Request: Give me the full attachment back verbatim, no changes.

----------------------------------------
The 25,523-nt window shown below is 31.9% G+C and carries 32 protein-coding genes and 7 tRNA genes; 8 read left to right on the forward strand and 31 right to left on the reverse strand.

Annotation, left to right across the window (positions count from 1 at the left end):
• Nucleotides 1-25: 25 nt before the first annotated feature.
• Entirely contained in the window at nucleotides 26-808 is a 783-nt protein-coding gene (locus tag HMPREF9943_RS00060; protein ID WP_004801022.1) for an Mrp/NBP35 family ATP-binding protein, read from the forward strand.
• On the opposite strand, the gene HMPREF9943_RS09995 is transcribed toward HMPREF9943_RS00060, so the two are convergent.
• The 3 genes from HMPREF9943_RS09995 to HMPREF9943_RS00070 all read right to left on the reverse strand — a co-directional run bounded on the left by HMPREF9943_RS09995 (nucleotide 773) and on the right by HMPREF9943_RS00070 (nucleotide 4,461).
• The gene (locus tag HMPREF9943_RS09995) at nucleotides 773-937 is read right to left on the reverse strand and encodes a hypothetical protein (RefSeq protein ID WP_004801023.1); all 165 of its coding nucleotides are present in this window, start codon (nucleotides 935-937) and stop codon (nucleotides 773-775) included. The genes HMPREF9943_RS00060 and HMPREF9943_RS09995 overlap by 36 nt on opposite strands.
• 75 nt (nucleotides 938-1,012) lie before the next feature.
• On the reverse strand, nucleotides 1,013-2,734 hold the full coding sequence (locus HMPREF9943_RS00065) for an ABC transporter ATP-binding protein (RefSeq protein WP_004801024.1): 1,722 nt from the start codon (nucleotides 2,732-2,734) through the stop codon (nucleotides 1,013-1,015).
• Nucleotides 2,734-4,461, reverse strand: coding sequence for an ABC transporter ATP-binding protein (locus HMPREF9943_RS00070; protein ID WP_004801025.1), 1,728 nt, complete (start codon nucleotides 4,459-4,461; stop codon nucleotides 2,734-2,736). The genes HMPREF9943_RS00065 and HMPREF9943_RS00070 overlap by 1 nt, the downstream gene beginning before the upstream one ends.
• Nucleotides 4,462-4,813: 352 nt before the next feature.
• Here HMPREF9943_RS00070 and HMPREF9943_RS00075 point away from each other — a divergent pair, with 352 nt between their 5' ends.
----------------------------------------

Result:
The 25,523-nt window shown below is 31.9% G+C and carries 32 protein-coding genes and 7 tRNA genes; 8 read left to right on the forward strand and 31 right to left on the reverse strand.

Annotation, left to right across the window (positions count from 1 at the left end):
• Nucleotides 1-25: 25 nt before the first annotated feature.
• Entirely contained in the window at nucleotides 26-808 is a 783-nt protein-coding gene (locus tag HMPREF9943_RS00060; protein ID WP_004801022.1) for an Mrp/NBP35 family ATP-binding protein, read from the forward strand.
• On the opposite strand, the gene HMPREF9943_RS09995 is transcribed toward HMPREF9943_RS00060, so the two are convergent.
• The 3 genes from HMPREF9943_RS09995 to HMPREF9943_RS00070 all read right to left on the reverse strand — a co-directional run bounded on the left by HMPREF9943_RS09995 (nucleotide 773) and on the right by HMPREF9943_RS00070 (nucleotide 4,461).
• The gene (locus tag HMPREF9943_RS09995) at nucleotides 773-937 is read right to left on the reverse strand and encodes a hypothetical protein (RefSeq protein ID WP_004801023.1); all 165 of its coding nucleotides are present in this window, start codon (nucleotides 935-937) and stop codon (nucleotides 773-775) included. The genes HMPREF9943_RS00060 and HMPREF9943_RS09995 overlap by 36 nt on opposite strands.
• 75 nt (nucleotides 938-1,012) lie before the next feature.
• On the reverse strand, nucleotides 1,013-2,734 hold the full coding sequence (locus HMPREF9943_RS00065) for an ABC transporter ATP-binding protein (RefSeq protein WP_004801024.1): 1,722 nt from the start codon (nucleotides 2,732-2,734) through the stop codon (nucleotides 1,013-1,015).
• Nucleotides 2,734-4,461, reverse strand: coding sequence for an ABC transporter ATP-binding protein (locus HMPREF9943_RS00070; protein ID WP_004801025.1), 1,728 nt, complete (start codon nucleotides 4,459-4,461; stop codon nucleotides 2,734-2,736). The genes HMPREF9943_RS00065 and HMPREF9943_RS00070 overlap by 1 nt, the downstream gene beginning before the upstream one ends.
• Nucleotides 4,462-4,813: 352 nt before the next feature.
• Here HMPREF9943_RS00070 and HMPREF9943_RS00075 point away from each other — a divergent pair, with 352 nt between their 5' ends.